The first time they appeared in their own title was in 1940, so that makes the Joker, Alfred Pennyworth, and Catwoman 81 years old.

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Alex Raymond’s imitation Buck Rodgers comic, Flash Gordon, first appeared in newspapers in 1934. That makes Flash, Dale Arden, and Dr. Zarkov all celebrate their 87th birthday this year.

The Green Hornet is 85 years old.

Wonder Woman is 80 years old.

So, even though I am old and creaky, reading comics with the older superheroes in them makes me feel like a kid again. An old, creaky kid.

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Hidden Kingdom… Chapter 2 Complete

Here is the link to the complete Chapter 1https://catchafallingstarbook.net/2018/11/24/hidden-kingdom-chapter-1-complete/

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Rise of the Bargain Bin Goon

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One of the biggest problems with being an action figure aficionado with raging hoarding disorder is the fact that every new dolly has it’s own personality… and sometimes its own evil agenda.  Once you own too many of these things, especially the evil ones, it is no longer possible to properly pay attention to what they are up to.

The last installment of Action Figure Comics had the hero, Captain Action (specifically Captain Carl Action) thwarting the evil Doctor Evil by taking away his evil removable brain.  (I know I use the word evil far too often in describing the evil Doctor Evil, but he is also repetitively redundant.)  I had thought this Achilles’ heel of Dr. Evil’s… er, rather, this Achilles’ brain of the evil Doctor Evil was just too convenient a solution to the problem presented by this irrepressible evil bad guy.  But as a rule I find ignorance is bliss.     I know now that I was wrong.  That was a terrible rule to follow.  As a former teacher you are supposed to know that ignorance is not bliss… it is evil.  After 31 years of fighting the War Against Ignorance in my classroom, you would think I would remember this.  I should’ve been watching Emperor Ming of Mongo more closely… or should that be closlier?  Battle scars from the War have left me unsure.

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One has to recall that Evil Emperor Ming is really just another incarnation of the evil Doctor Evil under his mask… although not one with a removable brain.  Notice that his minion, the evil Doctor Mindbender is no less evil when it comes to redundant use of the word “evil”… and he even commits the further sin of repetitively saying “no-good goody-goody”.  “Ach!  Ja!  Evil use of bad grammar makes my battle scars hurt more!” cries the former teacher driven to write this hopeless drivel.

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What’s this?  He means to destroy the new bargain bin wrestler doll… I mean, action figure that I just bought?  I had meant to keep that as a mint in box collector’s item until the lucha wrestling fans of Sin Cara are as old as I am now.  Then I will find one of them with hoarding disorder and sell it for possibly eight dollars.  I will have made a whole dollar by the time I’m 109!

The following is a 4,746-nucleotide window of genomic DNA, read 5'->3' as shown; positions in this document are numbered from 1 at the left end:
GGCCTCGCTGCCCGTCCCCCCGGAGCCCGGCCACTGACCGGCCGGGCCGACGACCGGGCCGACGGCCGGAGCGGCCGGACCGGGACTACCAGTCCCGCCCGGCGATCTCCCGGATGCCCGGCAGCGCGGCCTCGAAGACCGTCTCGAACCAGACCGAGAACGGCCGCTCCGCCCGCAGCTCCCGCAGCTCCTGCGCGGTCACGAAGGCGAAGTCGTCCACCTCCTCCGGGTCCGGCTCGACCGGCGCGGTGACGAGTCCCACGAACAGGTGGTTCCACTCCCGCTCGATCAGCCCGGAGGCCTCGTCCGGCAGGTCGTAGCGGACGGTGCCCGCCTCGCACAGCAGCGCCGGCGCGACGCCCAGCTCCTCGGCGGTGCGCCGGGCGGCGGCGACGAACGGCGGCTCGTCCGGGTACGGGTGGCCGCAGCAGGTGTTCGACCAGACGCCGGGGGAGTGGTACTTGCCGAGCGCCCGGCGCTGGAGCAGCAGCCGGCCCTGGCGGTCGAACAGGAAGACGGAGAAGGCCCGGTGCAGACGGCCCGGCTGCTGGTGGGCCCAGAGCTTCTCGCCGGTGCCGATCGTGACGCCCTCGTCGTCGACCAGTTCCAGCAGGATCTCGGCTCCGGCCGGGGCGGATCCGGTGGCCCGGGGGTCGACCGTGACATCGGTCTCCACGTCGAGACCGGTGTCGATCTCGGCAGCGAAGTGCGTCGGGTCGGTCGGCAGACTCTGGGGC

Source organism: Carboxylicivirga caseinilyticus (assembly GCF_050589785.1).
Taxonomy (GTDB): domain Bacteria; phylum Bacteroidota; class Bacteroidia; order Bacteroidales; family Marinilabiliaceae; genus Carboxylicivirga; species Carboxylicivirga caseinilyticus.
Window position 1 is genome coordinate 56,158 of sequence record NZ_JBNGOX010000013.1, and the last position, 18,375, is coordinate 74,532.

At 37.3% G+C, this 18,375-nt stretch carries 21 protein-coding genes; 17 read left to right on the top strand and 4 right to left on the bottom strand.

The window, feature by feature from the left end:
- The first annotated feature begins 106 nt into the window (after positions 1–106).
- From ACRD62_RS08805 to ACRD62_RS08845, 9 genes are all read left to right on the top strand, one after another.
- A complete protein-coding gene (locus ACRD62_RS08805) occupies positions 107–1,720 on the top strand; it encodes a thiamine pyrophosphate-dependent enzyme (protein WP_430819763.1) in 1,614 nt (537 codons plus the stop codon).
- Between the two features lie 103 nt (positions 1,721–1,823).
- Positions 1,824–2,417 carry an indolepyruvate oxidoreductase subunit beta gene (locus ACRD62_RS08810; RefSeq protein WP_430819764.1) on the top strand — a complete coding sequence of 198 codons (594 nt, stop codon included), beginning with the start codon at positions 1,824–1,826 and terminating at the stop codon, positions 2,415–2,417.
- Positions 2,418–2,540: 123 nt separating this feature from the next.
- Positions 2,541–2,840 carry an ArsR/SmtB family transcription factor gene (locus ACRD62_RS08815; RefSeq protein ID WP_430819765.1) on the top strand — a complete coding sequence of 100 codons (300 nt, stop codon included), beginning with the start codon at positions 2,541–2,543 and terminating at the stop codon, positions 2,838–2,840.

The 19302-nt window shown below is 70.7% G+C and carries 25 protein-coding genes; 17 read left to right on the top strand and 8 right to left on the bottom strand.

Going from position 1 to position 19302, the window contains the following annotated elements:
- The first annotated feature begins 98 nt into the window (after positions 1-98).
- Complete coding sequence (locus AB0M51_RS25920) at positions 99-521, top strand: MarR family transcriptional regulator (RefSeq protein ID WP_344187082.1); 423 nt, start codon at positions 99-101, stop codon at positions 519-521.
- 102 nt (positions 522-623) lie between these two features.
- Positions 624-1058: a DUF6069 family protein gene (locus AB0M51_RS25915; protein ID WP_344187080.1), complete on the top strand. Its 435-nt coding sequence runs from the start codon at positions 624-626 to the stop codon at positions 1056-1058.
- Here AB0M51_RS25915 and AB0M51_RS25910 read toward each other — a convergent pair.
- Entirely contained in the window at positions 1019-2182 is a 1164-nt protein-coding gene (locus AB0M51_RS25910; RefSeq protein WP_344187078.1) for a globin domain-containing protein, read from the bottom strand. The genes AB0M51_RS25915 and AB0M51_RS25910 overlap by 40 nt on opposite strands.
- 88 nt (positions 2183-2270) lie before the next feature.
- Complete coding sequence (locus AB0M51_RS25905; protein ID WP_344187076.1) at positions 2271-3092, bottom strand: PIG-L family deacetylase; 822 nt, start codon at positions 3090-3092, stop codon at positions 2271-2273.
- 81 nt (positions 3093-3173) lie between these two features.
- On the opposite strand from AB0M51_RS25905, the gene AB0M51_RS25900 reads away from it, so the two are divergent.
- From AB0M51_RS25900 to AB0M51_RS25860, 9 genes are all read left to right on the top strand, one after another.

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Yes, I should’ve been watching that dang evil Emperor Ming more closely!  Now he has ruined my mint-in-box action figure by taking it out of the box.  What bad thing will he do next?  Stay tuned to this goofy old blog.  You never know, I may actually continue this story if I can keep better track of what these goofy little dolls are doing.

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The Golden Age

I am certainly no expert on the Golden Age of Comics. I was, in fact, born the year that the Golden Age ended. I am a child of the Silver Age (1956 to the early 1970s) and those were the comics I grew up with. But I admit to a fascination with the initial creation of the characters I love, including Batman, Superman, the Flash, Captain America, the Phantom, Steve Canyon, Wonder Woman and numerous others who were first put on the comic book pages in the Golden Age. And being subject to comic book prices that zoomed upward from a dollar an issue, I was bedazzled by the ten cent price on old comics.

Comic books owe their creation to the popular newspaper comic strips from the Depression era and WWII wartime. Originally, comic strips were gathered and printed on cheap paper. Dick Tracy, Prince Valiant, Terry and the Pirates, Flash Gordon, and other adventure strips would lead to the war comics and hero-centered comics that would morph into superhero comics.

Some of the artwork in Golden Age comics leaves a lot to be desired. Especially original, straight to comic book publications that were produced fast and furiously by publishers who would open one week, produce three issues. and go out of business three weeks later. But in the mad scramble, some truly great artists formed the start of their illustrious careers, Will Eisner, Hal Foster, Milt Caniff, and Bill Elder learned to master their craft in the newspaper strips, and all later created comic books and graphic novels. True geniuses like Jack “King” Kirby and Bob Kane and Jack Davis grew directly from comic book studio madhouses into comic-book-artist immortality.

As with most things that have a Golden Age, the truth was that later comic book eras were superior in most ways. But this Golden Age was the foundational age for an American art-form that I truly love. So, flaws and warts are overlooked. And some of these old ten cent books on super-cheap paper are worth huge amounts of money if you still have a rare one in mint condition. Ah, there’s the rub for a manic old collector guy like me.

Most of the Golden Age comic book images used for this post were borrowed from the ComicsintheGoldenAge Twitter page @ComicsintheGA. If you love old comics like I do, you should definitely check it out.

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Filed under artists I admire, artwork, comic book heroes, comic strips